Quinn on Nutrition: When heating cooking oils creates possible hazards

April 20, 2015

In response to a column about tossing vegetables in olive oil and roasting them in a 400 degree oven, a reader from Connecticut writes: "My wife and I often roast vegetables as you described. But we recently heard that olive oil, when used with high heat, creates (compounds) that are definitely not good for us. We are now concerned about using olive oil in cooking and baking and are somewhat confused as to what we should do. Do you have any knowledge or information about such issues?"

High heat can definitely damage the integrity and nutritional value of cooking oils, say food chemists. Especially when the oil is heated beyond its "smoke point." How do you know when it reaches this level? It emits a harsh odor and sets off your smoke alarm. When oils begin to smoke, they release volatile and sometimes dangerous compounds into your food.

Oils vary in their smoke point. Extra virgin olive oil, for example, disintegrates at a lower temperature than refined olive oil. And the practice of reusing the same oil over and over — such as in deep fat frying — causes it to become rancid much more quickly.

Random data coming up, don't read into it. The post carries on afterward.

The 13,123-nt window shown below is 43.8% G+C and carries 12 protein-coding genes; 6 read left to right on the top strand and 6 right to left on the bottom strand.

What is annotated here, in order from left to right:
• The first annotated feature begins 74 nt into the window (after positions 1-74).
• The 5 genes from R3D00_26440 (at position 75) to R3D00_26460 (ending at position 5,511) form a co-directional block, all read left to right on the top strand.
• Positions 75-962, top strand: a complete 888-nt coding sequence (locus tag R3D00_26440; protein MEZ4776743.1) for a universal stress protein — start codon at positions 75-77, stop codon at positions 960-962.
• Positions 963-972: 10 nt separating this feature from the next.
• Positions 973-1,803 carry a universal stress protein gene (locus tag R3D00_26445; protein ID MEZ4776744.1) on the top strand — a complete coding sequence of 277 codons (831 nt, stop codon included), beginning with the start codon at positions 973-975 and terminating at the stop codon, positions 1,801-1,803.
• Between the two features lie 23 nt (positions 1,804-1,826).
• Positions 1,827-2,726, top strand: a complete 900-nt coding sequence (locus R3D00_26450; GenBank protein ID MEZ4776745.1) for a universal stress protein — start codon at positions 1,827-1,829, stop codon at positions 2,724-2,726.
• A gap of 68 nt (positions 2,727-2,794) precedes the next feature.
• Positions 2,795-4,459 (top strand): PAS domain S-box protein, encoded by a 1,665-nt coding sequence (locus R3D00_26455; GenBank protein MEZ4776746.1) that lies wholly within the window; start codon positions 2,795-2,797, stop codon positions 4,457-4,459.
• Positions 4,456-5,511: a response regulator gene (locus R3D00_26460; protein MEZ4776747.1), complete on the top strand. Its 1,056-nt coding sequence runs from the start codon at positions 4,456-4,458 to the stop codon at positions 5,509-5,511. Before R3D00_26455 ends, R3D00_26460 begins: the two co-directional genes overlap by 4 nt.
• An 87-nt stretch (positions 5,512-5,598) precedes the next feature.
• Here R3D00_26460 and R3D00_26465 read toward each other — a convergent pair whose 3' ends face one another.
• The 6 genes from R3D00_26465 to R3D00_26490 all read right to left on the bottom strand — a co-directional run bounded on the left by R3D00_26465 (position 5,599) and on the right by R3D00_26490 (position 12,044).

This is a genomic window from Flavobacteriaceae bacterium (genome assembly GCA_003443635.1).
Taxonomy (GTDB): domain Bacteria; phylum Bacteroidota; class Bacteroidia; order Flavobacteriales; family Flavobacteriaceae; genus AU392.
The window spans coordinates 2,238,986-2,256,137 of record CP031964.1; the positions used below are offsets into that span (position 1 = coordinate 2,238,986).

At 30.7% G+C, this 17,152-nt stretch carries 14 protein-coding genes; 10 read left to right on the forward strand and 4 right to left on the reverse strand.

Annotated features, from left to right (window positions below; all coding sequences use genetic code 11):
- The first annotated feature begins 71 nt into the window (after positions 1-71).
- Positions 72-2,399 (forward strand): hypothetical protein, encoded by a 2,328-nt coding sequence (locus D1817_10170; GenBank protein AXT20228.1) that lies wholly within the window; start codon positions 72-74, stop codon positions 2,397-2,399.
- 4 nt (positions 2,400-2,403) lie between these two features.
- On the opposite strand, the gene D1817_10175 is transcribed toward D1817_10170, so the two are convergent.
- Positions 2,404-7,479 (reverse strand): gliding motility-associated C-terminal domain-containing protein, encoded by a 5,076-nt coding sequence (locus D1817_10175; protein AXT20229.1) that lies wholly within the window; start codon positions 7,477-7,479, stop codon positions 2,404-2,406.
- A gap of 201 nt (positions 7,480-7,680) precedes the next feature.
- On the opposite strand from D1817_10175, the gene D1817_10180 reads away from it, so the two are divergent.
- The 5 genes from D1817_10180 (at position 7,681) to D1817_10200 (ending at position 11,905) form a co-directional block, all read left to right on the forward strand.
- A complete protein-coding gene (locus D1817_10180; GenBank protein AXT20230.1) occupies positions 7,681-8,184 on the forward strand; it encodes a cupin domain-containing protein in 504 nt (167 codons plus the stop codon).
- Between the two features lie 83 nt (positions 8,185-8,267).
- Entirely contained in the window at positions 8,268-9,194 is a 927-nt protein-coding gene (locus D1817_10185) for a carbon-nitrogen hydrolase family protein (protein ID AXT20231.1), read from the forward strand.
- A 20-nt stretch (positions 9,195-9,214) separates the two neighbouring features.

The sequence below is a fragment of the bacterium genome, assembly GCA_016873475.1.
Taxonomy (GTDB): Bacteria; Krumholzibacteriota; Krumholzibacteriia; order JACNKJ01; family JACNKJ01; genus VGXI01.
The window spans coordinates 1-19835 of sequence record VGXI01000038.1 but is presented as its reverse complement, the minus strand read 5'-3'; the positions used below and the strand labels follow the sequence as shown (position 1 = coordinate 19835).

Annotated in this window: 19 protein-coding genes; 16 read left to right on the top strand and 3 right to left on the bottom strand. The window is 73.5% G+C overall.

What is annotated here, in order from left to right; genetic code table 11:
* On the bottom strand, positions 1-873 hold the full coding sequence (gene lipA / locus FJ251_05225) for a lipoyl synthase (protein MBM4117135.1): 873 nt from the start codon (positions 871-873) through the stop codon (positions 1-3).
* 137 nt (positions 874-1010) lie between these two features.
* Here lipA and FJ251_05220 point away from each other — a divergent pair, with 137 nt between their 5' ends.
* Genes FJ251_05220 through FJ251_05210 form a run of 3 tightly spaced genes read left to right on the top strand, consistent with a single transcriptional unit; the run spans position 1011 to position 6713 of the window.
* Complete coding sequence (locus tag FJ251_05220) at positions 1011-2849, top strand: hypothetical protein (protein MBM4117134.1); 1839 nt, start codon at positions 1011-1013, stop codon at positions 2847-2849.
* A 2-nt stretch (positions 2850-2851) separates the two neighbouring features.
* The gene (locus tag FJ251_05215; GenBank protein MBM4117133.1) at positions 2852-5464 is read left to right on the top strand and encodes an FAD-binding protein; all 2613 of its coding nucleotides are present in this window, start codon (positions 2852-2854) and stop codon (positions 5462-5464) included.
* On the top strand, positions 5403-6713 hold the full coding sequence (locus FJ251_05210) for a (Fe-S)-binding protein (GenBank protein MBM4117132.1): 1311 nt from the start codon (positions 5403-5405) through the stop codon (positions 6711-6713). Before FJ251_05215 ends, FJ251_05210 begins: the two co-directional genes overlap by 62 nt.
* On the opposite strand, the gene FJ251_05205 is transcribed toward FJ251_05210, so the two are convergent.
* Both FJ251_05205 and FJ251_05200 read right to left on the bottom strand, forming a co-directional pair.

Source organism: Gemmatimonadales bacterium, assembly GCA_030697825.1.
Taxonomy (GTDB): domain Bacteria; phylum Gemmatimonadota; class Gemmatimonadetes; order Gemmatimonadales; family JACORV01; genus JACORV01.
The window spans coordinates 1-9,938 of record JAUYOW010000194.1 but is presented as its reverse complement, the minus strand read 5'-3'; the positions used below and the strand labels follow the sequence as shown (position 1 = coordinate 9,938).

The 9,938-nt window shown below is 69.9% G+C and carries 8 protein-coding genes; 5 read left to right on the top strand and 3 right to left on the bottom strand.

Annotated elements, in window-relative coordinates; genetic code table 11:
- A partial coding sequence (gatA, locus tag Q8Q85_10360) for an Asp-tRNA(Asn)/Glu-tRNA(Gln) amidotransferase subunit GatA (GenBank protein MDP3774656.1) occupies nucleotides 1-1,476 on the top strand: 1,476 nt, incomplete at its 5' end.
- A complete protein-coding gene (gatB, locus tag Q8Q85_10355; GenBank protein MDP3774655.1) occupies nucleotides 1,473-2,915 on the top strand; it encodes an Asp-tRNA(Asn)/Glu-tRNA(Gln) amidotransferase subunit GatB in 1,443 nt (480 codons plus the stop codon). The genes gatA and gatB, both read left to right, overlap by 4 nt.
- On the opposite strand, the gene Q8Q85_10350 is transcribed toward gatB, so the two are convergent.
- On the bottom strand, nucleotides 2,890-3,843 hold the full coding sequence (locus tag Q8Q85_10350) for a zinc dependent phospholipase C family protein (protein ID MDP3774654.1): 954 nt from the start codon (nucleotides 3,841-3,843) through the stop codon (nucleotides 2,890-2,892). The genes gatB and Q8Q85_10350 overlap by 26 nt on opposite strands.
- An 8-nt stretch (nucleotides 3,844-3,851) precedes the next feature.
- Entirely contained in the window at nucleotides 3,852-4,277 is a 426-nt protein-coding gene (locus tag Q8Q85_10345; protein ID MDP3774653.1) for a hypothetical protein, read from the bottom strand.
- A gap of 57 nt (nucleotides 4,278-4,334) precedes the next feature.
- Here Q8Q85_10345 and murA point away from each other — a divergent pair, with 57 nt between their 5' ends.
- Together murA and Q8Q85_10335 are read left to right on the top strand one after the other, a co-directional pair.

Studies conducted on "thermally stressed culinary oils" show they can produce toxic substances known to harm health. And valuable omega-3 fats are destroyed when vegetable oils are heated above their smoke points. Exposure to light and oxygen can accelerate the deterioration of cooking oils as well, so where we store them becomes important. Here are some other guidelines:

Avoid consuming fried foods as much as possible. Duh. When you do cook in oil, use high monounsaturated fats such as olive and canola oils. These may be better able to resist oxidative damage when heated than oils that are high in polyunsaturated fats such as corn or safflower oils.

Use extra virgin unrefined oils for salad dressings and lightly sautéed dishes. Use more refined oils for cooking at higher temperatures. Extra virgin olive oil, for example, has a smoke point of about 320 degrees F. whereas refined olive oil begins smoking at around 410 degrees.

Use nut oils like peanut, walnut, sesame and grapeseed for dishes that require higher cooking temperatures. These oils generally have smoke points of 400 degrees or higher.

Save your cherished flaxseed, hemp and poppyseed oils for recipes that require little if any heat. These oils have a high propensity to become rancid even at low cooking temperatures.

Who needs to char foods with ghastly high temperatures anyway? According to a technical paper on this topic from Oklahoma State University, most foods cook well at temperatures between 325 and 375 degrees F. Maybe we could even turn the heat down a bit with our olive oil tossed roasted vegetables.





McClatchy-Tribune Information Services